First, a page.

I have set up a mount point using the s3fs FUSE filesystem and autofs to talk to an Amazon S3 bucket, but it is excruciatingly slow to edit a file in the bucket in emacs - it is basically unusable due to the delays after every keypress, which cause emacs to hang completely until it finishes its I/O.

What can I do to avoid this problem?

2 Answers 2


This appears to have been due to this issue in projectile, which I use.

I followed the suggestion in a comment on that issue of using this workaround:

(add-hook 'find-file-hook
          (lambda ()
            (if (locate-dominating-file default-directory ".git")

i.e. removing


from my .emacs and replacing it with the above code, and performance is now acceptable (there is a lag on opening the file, and on the first keypress that makes an edit to the file, as I would expect). This does mean that projectile is only activated in git projects, but that's fine for me - and the same workaround can easily be extended to other version control systems if necessary.


I initially used this simple Linux script to copy the file to a fast filesystem and then copy it back again (see my other answer for what I am now doing). Only the line beginning with TMP= should need to be changed for other operating systems. The only slight complexity is dealing with simultaneous edits to identically-named files in different S3 buckets (without replacing the filename with randomly-generated garbage, which would be the easy way out).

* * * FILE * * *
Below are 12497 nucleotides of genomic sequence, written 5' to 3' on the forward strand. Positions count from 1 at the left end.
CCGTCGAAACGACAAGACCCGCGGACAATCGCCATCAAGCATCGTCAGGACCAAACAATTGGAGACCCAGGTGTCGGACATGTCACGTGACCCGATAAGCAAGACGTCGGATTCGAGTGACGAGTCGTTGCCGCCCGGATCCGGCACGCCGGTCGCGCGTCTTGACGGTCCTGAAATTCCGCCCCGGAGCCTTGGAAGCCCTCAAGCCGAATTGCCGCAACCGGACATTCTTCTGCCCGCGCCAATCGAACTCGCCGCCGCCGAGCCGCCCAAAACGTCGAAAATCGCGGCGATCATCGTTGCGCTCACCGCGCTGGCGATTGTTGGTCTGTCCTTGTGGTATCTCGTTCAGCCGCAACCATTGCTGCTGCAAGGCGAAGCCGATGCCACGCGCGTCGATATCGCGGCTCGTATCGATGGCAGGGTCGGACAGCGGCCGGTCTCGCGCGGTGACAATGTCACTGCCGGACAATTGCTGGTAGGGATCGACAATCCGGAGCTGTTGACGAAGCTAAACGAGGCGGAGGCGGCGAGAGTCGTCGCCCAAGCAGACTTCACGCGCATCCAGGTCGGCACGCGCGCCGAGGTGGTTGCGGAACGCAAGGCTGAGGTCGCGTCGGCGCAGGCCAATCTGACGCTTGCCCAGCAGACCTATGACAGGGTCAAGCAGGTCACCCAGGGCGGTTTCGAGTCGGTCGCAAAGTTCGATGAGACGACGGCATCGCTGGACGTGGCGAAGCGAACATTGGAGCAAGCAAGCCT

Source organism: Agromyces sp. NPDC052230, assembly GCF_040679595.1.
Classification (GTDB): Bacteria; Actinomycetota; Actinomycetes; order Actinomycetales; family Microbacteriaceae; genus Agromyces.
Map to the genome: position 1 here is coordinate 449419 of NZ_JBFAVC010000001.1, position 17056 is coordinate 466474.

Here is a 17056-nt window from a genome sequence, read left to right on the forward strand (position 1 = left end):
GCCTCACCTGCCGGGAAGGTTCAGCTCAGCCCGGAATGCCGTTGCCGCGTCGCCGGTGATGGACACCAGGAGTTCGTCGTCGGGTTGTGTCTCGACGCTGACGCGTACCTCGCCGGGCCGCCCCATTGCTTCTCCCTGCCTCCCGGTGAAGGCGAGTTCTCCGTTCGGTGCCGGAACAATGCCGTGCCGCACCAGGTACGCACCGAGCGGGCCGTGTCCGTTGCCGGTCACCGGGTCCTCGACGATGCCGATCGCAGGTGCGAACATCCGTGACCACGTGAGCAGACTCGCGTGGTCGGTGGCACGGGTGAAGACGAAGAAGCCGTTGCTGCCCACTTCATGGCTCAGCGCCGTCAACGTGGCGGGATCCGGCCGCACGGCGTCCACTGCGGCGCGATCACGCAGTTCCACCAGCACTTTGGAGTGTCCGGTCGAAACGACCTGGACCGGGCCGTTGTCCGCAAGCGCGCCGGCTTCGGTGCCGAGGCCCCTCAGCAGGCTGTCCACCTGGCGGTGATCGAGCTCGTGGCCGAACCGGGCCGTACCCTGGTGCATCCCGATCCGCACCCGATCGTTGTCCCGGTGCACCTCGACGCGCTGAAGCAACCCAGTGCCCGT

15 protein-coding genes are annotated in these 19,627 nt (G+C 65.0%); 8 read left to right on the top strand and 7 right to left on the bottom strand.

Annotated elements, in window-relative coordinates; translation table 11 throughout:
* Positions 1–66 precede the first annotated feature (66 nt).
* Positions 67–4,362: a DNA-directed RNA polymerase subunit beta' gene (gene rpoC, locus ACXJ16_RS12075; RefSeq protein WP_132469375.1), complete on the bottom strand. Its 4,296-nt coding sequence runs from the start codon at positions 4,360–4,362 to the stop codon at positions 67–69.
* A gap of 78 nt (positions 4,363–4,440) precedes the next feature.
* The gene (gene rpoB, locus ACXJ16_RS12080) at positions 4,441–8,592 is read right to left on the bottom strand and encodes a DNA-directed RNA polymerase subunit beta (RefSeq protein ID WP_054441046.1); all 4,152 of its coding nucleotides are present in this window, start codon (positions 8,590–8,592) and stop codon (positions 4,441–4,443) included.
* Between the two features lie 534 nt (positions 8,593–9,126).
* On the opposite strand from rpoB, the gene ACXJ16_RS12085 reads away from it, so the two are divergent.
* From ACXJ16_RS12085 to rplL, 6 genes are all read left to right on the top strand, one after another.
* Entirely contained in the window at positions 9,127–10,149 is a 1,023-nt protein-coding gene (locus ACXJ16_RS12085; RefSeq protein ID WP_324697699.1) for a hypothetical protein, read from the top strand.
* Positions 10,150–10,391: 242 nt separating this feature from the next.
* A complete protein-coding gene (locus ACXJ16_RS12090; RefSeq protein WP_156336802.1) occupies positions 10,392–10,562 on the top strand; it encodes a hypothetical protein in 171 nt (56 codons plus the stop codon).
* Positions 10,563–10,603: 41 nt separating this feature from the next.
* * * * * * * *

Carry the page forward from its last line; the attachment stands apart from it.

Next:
#! /bin/bash -peux
# Edit files from slow filesystems in emacs
TMP=/run/user/$(id -u)
dest=$TMP/"$(basename "$1")"
src_dir="$(dirname "$1")"
while [ -e "$dest" ]; do
    prefix="$(basename "$src_dir")/$prefix"
    src_dir="$(dirname "$src_dir")"
    if [ "$src_dir" = "/" ]; then
        echo Unable to generate unique filename >&2
        exit 2
    mkdir $TMP/"$prefix" || :
    dest=$TMP/"$prefix$(basename "$1")"
cp -p "$1" $dest || :
emacsclient "$dest"
cp -pu "$dest" "$1"
rm "$dest"
  • Can tramp deal with this?
    – phils
    Feb 23, 2016 at 23:54
  • Doesn't look like it - s3 uses a proprietary protocol. Feb 24, 2016 at 8:41

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